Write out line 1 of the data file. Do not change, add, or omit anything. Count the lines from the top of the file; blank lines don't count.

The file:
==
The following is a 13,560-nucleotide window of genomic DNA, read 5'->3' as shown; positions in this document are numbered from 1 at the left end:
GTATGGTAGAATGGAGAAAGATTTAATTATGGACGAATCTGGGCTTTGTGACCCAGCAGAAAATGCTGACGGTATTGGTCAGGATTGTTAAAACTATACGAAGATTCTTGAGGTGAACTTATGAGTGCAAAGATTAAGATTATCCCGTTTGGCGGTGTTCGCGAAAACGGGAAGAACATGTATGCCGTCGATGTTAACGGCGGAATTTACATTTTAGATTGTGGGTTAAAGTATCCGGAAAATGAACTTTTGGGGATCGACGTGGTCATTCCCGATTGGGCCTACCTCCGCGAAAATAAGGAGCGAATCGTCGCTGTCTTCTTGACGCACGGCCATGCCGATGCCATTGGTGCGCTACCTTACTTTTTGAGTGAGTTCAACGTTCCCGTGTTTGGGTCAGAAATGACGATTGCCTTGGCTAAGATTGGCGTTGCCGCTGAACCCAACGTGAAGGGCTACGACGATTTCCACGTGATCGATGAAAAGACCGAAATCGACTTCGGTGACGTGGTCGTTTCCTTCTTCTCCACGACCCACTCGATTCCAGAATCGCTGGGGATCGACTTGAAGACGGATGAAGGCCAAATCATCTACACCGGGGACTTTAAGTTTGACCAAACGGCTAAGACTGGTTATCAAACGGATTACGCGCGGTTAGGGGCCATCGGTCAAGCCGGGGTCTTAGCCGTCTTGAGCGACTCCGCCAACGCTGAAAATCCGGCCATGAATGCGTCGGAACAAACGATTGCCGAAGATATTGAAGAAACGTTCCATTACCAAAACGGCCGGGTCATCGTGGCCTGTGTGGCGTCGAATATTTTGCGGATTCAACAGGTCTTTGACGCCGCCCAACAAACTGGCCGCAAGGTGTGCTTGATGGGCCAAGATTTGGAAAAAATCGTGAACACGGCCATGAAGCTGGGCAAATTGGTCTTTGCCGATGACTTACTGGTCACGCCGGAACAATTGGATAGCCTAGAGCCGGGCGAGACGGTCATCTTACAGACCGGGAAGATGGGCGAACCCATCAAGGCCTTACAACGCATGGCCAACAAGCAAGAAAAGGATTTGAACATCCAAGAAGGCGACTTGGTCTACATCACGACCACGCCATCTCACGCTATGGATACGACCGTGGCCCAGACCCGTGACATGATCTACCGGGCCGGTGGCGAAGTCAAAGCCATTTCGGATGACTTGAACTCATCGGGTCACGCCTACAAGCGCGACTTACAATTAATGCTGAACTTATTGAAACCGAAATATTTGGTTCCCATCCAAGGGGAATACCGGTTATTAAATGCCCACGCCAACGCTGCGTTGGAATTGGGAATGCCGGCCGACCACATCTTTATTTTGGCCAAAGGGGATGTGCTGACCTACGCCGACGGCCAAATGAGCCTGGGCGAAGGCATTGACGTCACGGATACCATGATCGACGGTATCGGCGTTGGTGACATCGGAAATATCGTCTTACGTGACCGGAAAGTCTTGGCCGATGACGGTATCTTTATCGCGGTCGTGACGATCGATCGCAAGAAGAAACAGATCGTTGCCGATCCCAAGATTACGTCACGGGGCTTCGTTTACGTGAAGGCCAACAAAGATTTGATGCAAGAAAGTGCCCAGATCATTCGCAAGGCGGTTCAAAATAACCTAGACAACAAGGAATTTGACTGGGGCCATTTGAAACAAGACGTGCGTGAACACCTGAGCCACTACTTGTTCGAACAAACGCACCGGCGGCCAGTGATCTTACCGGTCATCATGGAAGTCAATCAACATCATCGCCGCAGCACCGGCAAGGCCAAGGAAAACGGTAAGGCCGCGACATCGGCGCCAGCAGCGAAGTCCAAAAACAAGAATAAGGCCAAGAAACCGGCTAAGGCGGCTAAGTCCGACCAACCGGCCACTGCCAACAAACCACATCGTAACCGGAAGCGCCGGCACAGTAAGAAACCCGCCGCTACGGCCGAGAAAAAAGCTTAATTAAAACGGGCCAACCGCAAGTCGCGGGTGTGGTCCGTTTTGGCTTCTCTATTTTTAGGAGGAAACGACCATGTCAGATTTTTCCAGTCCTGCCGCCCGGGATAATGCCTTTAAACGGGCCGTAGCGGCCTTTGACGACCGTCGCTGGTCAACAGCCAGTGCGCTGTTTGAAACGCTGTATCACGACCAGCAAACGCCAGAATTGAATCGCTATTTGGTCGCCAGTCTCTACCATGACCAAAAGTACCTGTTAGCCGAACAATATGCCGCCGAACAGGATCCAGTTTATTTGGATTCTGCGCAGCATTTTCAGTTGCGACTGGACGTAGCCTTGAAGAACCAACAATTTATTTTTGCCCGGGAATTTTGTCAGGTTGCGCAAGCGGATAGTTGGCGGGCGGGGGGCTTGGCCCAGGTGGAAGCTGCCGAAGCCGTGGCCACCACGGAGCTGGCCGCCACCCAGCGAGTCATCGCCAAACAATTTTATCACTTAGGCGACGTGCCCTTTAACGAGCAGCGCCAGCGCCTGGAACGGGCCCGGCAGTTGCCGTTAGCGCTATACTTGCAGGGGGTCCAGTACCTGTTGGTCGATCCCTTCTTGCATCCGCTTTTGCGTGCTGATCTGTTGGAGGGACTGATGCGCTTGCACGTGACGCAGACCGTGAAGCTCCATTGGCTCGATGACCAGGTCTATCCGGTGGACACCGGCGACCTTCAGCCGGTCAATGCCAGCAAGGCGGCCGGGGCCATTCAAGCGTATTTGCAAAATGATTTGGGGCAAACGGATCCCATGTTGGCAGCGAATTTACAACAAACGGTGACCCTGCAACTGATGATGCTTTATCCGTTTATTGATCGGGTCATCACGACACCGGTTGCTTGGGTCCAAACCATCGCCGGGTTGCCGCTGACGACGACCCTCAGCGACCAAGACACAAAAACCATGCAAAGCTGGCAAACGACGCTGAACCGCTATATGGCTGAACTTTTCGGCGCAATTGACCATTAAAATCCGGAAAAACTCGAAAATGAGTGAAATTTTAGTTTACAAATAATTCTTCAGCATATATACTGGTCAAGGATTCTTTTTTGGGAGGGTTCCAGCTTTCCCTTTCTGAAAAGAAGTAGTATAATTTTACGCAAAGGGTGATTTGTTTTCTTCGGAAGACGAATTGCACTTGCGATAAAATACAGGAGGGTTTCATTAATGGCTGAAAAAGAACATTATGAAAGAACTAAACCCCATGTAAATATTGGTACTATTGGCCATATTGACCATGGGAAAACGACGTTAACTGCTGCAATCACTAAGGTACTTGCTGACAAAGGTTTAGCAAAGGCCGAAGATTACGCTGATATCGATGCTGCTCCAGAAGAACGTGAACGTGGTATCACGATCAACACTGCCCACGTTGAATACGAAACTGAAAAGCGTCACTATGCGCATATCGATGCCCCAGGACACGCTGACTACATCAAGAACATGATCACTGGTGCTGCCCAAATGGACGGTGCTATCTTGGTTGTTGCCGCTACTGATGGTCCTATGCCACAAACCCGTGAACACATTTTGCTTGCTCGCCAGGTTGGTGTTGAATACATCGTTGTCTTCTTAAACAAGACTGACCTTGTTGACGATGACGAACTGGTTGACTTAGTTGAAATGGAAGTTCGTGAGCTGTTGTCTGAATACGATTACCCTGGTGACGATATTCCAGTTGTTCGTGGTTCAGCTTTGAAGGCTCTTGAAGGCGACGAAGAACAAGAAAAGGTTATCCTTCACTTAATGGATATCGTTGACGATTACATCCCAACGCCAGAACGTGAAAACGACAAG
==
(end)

The following is a 13,560-nucleotide window of genomic DNA, read 5'->3' as shown; positions in this document are numbered from 1 at the left end: